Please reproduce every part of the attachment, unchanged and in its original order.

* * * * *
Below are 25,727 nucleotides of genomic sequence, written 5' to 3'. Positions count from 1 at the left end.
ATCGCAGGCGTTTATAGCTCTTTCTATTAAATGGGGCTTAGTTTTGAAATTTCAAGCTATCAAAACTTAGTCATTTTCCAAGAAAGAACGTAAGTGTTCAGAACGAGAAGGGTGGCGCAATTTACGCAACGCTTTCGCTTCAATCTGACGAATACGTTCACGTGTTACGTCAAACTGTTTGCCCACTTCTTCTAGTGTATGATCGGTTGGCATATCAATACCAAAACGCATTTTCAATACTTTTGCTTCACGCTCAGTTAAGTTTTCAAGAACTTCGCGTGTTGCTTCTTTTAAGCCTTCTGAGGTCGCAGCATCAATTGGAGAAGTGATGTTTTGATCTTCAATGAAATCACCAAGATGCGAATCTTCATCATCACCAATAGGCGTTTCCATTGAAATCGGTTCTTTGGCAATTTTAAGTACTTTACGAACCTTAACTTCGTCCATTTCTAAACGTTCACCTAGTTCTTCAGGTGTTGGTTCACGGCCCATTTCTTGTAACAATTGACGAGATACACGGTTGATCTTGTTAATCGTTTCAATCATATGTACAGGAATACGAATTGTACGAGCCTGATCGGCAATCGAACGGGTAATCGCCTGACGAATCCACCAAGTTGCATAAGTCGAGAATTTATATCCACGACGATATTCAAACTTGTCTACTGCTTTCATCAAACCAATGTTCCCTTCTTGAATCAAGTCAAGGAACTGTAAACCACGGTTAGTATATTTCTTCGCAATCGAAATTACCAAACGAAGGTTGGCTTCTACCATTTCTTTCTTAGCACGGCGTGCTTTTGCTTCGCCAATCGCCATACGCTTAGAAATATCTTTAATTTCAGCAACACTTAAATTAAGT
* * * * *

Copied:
Below are 25,727 nucleotides of genomic sequence, written 5' to 3'. Positions count from 1 at the left end.
ATCGCAGGCGTTTATAGCTCTTTCTATTAAATGGGGCTTAGTTTTGAAATTTCAAGCTATCAAAACTTAGTCATTTTCCAAGAAAGAACGTAAGTGTTCAGAACGAGAAGGGTGGCGCAATTTACGCAACGCTTTCGCTTCAATCTGACGAATACGTTCACGTGTTACGTCAAACTGTTTGCCCACTTCTTCTAGTGTATGATCGGTTGGCATATCAATACCAAAACGCATTTTCAATACTTTTGCTTCACGCTCAGTTAAGTTTTCAAGAACTTCGCGTGTTGCTTCTTTTAAGCCTTCTGAGGTCGCAGCATCAATTGGAGAAGTGATGTTTTGATCTTCAATGAAATCACCAAGATGCGAATCTTCATCATCACCAATAGGCGTTTCCATTGAAATCGGTTCTTTGGCAATTTTAAGTACTTTACGAACCTTAACTTCGTCCATTTCTAAACGTTCACCTAGTTCTTCAGGTGTTGGTTCACGGCCCATTTCTTGTAACAATTGACGAGATACACGGTTGATCTTGTTAATCGTTTCAATCATATGTACAGGAATACGAATTGTACGAGCCTGATCGGCAATCGAACGGGTAATCGCCTGACGAATCCACCAAGTTGCATAAGTCGAGAATTTATATCCACGACGATATTCAAACTTGTCTACTGCTTTCATCAAACCAATGTTCCCTTCTTGAATCAAGTCAAGGAACTGTAAACCACGGTTAGTATATTTCTTCGCAATCGAAATTACCAAACGAAGGTTGGCTTCTACCATTTCTTTCTTAGCACGGCGTGCTTTTGCTTCGCCAATCGCCATACGCTTAGAAATATCTTTAATTTCAGCAACACTTAAATTAAGT